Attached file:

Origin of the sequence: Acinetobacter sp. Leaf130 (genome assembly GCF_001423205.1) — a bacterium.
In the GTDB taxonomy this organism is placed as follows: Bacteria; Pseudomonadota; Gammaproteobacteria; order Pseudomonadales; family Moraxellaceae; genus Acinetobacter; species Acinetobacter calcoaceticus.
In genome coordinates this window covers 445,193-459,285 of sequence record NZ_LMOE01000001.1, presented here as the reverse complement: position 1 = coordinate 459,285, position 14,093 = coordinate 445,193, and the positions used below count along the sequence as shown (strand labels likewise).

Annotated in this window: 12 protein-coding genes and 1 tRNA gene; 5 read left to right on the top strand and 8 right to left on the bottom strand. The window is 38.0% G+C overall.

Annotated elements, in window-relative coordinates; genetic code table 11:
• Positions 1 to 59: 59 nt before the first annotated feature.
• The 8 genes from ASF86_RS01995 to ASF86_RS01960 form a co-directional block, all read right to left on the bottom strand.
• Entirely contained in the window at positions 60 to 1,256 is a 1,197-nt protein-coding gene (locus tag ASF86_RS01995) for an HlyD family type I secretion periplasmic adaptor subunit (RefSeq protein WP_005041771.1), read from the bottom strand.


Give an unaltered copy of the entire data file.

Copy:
Origin of the sequence: Acinetobacter sp. Leaf130 (genome assembly GCF_001423205.1) — a bacterium.
In the GTDB taxonomy this organism is placed as follows: Bacteria; Pseudomonadota; Gammaproteobacteria; order Pseudomonadales; family Moraxellaceae; genus Acinetobacter; species Acinetobacter calcoaceticus.
In genome coordinates this window covers 445,193-459,285 of sequence record NZ_LMOE01000001.1, presented here as the reverse complement: position 1 = coordinate 459,285, position 14,093 = coordinate 445,193, and the positions used below count along the sequence as shown (strand labels likewise).

Annotated in this window: 12 protein-coding genes and 1 tRNA gene; 5 read left to right on the top strand and 8 right to left on the bottom strand. The window is 38.0% G+C overall.

Annotated elements, in window-relative coordinates; genetic code table 11:
• Positions 1 to 59: 59 nt before the first annotated feature.
• The 8 genes from ASF86_RS01995 to ASF86_RS01960 form a co-directional block, all read right to left on the bottom strand.
• Entirely contained in the window at positions 60 to 1,256 is a 1,197-nt protein-coding gene (locus tag ASF86_RS01995) for an HlyD family type I secretion periplasmic adaptor subunit (RefSeq protein WP_005041771.1), read from the bottom strand.